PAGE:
Thousands of individuals every year come to the United States for work in order to earn a living for themselves and their families, but it has the ability to become complicated. As many people have to come to know, the United States does not simply let in everyone that would like to come here. Below you will find a guide to what visas allow workers to enter the U.S. and what requirements they carry.
E-1 visas are designed for treaty traders, meaning anyone who wishes to conduct business in the U.S. under a treaty of commerce between the United States and their country of origin.
Requirements:The main requirement for this type of visa is the applicant must be from a country that holds a current treaty of commerce and navigation with the U.S. The reason for traveling to the states must also be to work in a substantial trade that qualifies for the E-1 visa. It is also only given to foreign employees in supervisory or executive positions and those with skills essential to the operation of their business.
E-2 Visas given to treaty investors, individuals entering the U.S. to either purchase or start a business. The type of visa requires the applicant to invest a substantial amount of capital and eventually hire U.S. workers in order to fully qualify.
Requirements:Must be a national of a treaty investor company that is classified under the U.S. State Department. The applicant must also invest substantial capital in a bona fide enterprise in the United States, while also being actively involved in developing or directing the investment enterprise through at least 50% ownership.
You may also be able to obtain an E-2 visa as an employee if your role is considered supervisory or executive in nature, you are essential to run the business, and you come from the same country of origin as the primary E-2 applicant.
L-1 visas are available for temporary intracompany transferees who work in managerial positions or have specialized knowledge. There are two types of L-1 visas: L-1A and L-1B classifications.
L-1A visas enable a U.S. employer to transfer an executive or manager from one of its affiliated foreign offices to an office in the United States. This visa also allows for a foreign company that does not have an affiliated office in the U.S. to send an executive or manager with the intent to establish one.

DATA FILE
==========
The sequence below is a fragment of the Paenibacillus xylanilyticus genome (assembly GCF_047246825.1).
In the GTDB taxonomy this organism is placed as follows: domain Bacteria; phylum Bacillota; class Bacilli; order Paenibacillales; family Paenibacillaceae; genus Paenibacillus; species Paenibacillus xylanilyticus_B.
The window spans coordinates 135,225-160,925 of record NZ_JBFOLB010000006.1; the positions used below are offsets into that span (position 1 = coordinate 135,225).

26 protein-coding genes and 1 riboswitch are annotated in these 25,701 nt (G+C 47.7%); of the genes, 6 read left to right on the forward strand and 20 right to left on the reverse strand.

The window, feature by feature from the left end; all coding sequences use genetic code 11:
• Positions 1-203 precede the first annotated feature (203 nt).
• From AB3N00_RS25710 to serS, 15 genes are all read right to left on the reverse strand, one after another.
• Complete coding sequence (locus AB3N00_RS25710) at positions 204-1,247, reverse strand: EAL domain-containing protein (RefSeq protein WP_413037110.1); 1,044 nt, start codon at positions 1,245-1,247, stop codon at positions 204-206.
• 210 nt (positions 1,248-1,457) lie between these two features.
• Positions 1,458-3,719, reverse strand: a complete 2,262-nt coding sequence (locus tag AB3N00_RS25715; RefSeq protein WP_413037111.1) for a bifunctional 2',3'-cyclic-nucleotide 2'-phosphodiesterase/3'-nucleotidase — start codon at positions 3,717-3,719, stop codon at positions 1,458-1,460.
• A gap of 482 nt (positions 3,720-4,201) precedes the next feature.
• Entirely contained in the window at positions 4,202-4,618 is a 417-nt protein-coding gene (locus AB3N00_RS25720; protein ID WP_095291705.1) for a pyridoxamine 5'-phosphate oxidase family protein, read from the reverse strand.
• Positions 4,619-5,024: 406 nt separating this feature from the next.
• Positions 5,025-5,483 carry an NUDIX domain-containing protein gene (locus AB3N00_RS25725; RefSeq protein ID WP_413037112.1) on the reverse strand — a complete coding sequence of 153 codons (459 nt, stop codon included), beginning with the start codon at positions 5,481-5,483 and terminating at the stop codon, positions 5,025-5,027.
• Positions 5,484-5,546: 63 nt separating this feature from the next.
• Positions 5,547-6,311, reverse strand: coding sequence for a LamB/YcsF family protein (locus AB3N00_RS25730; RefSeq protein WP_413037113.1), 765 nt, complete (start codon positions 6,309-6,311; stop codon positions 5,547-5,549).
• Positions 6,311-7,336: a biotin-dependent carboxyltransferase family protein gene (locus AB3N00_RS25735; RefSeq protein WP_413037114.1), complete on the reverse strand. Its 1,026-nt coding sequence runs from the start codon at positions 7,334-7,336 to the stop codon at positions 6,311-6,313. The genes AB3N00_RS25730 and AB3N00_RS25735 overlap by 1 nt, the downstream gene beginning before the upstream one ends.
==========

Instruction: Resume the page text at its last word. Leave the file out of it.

Requirements:An applicant must have generally worked for a qualifying organization abroad for one continuous year within three years immediately before their admission into the United States. Applicants must be seeking to enter the U.S. to provide service in an executive or managerial capacity for a branch of the same employer or one of its qualifying organizations.
This type of visa is a nonimmigrant classification that enables a U.S. employer to transfer a professional employee with specialized knowledge relating to the organization’s interests from one of its affiliated foreign offices. The visa also allows a foreign company to send a specialized knowledge employee to the U.S. to establish an affiliated foreign office if they do not already have one.
Requirements:Applicants must have specialized knowledge about the petitioning organization’s product, service, research, equipment, techniques, management, or other interests. They must also have been working for a qualifying organization abroad for one continuous year within the three years immediately before admission to the United States, as well as seeking to enter the U.S. to provide services in a specialized knowledge capacity to a branch of the same employer.
Contact Our Full-Service Immigration Team Today
Many aspects of immigration law can be seen as tedious and confusing. We offer our experience and our knowledge of these complex affairs to help you reach the success you are looking for.
If you have questions about which employment or business visa is right for you, do not hesitate to contact us through our website or give us a call at +1 703 533 2347 to schedule a consultation!